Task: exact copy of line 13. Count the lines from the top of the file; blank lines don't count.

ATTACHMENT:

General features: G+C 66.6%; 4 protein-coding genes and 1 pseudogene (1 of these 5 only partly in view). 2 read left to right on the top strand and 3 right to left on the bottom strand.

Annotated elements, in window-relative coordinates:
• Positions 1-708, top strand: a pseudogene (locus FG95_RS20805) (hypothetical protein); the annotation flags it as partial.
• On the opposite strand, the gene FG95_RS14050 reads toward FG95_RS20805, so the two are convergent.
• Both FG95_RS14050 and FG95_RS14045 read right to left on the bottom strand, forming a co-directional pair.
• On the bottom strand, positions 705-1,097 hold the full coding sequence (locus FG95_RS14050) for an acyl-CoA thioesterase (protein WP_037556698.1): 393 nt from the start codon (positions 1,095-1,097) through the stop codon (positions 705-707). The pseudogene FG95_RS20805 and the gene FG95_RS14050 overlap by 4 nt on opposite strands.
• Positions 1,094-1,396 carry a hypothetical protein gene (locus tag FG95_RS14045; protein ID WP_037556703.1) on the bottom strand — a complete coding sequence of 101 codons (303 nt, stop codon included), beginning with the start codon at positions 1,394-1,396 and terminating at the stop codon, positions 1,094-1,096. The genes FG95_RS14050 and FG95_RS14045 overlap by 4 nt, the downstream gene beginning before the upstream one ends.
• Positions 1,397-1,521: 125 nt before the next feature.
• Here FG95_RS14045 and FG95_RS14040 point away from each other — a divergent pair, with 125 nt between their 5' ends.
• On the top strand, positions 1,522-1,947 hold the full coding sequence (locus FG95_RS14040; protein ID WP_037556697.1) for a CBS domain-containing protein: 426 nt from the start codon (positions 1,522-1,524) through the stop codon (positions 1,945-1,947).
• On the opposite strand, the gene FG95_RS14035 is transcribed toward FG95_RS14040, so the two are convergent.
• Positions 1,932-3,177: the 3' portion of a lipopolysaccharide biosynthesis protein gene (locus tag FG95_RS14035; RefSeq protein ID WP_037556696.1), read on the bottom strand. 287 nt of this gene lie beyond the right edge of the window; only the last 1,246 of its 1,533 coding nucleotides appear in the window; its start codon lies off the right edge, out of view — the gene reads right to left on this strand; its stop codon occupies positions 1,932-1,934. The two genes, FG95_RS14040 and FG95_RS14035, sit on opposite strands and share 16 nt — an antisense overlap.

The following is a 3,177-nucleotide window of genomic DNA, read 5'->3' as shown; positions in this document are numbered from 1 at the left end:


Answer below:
The following is a 3,177-nucleotide window of genomic DNA, read 5'->3' as shown; positions in this document are numbered from 1 at the left end: